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Ohm Extras

Ohm comes with a few extras that are not part of Ohm's core but are related to grammars and semantics created with Ohm. Here is how you can access those extras:

const extras = require('ohm-js/extras');
// use something like extras.toAST(...);

In the future, the extras may contain helper methods, semantics and operations that are useful for many grammars but are not always wanted or necessary and would otherwise e.g. pollute the actions of a grammar.

toAST(matchResult, [mapping])

toAST() is a helper method that takes a successful MatchResult and an optional mapping to convert the concrete syntax tree (CST) that Ohm creates when parsing input into an abstract syntax tree (AST). To do so, a generic operation is used that can be configure by the optional mapping.

The resulting AST is inspired by the ECMAScript Tree format that is the output of popular JavaScript parsers like acorn or esprima.

const ohm = require('ohm-js');
const g = ohm.grammar(`
G {
Equation = AddExpr
AddExpr = number "+" number
number = digit+
const match = g.match('24 + 6');
const toAST = require('ohm-js/extras').toAST;
const ast = toAST(match);

will produce an AST like this:

"type": "AddExpr", // 'type' automatically taken from the rule name
"0": "24", // First part (position 0) matched by AddExpr rule
"2": "6" // Third part (position 2) matched by AddExpr rule

There are certain general assumptions for the CST-to-AST conversion. They are explained in the following section.

General Assumptions

Per default:

  1. Every node in an AST has a 'type' property that is derived from the name of the matching rule (those rule names may consist of the original rule name and the case name (see Inline Rule Declarations)).
  2. If a node's value is a concrete value, like the "+" in the example above, it will be omitted in the AST (not if there different possibilities though).
  3. If a rule only has one child node, it is considered an intermediate node that does not add any value and is therefore omitted.
  4. Possibly repetitive applications (* and + operator, ListOf) are represented as arrays of values, optional applications (? operator) are represented by their matched value or null.

All those defaults can be changed by the optional second parameter - mapping - handed to toAST().

Configuration Using A Mapping

The mapping parameter is a JavaScript object that consists of key-value pairs where the key is name of the rule (including the case name) that needs a custom translation from CST to AST and it's value one of the possibly values below.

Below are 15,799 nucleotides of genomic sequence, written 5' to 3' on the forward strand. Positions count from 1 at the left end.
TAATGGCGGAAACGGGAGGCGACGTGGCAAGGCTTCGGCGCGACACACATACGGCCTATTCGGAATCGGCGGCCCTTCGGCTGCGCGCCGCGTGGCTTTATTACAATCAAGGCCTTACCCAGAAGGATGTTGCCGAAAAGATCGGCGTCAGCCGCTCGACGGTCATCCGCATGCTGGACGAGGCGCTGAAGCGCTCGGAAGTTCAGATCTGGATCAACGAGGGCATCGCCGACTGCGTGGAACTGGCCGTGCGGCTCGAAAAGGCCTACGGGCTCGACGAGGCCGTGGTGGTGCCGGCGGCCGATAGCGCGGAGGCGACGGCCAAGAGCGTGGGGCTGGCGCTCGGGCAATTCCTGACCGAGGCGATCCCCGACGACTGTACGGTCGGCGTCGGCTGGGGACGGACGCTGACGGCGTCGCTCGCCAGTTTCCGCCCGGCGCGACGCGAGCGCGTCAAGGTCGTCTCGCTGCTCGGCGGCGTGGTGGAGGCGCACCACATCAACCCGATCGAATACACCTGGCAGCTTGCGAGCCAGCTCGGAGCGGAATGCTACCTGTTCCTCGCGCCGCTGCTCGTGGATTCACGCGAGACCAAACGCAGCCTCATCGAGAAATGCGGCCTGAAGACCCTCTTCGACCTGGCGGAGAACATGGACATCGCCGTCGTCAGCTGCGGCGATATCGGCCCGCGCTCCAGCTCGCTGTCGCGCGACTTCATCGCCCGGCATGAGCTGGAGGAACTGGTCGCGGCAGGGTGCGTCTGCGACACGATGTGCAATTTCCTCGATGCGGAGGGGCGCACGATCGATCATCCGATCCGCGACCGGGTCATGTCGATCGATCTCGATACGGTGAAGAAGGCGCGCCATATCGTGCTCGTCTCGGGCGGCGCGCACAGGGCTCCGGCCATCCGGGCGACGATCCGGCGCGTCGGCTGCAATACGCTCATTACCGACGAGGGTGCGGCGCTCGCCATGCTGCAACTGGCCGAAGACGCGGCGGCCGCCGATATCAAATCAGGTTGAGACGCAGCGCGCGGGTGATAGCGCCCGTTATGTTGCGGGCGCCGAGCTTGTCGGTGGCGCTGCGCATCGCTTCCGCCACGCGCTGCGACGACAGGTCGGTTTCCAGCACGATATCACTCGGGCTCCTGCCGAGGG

Customized Example (see Example):

// create ohm, g, match and toAST
const ast = toAST(match, {
Equation: {content: 0},
AddExpr: {type: 'Expression', expr1: 0, op: 1, expr2: 2}

results in an AST like:

"type": "Equation", // explicitly reintroduced node
"content": { // "0" named "content"
"type": "Expression", // rename type
"expr1": "24", // "0" named "expr1"
"op": "+", // explicitly reintroduced value
"expr2": "6" // "2" named "expr2"

The following mapping options are possible on the node-level (values in the key-value map):

  • an object: A template for a node (see below: possible values on the property-level)
  • a number: Does not create a node for the corresponding rule but forwards to the number-th children of the rule (node omission).
  • a function: A semantic action for that rule that replaces the general toAST() action for this case. To call the default action on a child node, [child].toAST(this.args.mapping) can be called.

Additionally, the following mapping options can be use on the property-level inside the node templates:

  • a number: Inserts the children's value return by toAST() as this property
  • a string|a boolean|an object|null: Values that is used as-is for this property
  • a function: A function similar to a semantic action. Will only have one parameter that is a list of all the CST's child nodes. [child].toAST(this.args.mapping) can be called to convert a single child.

Note: To use a primitive number as value for a property, the number has to be boxed, e.g. new Number(12) or Object(12).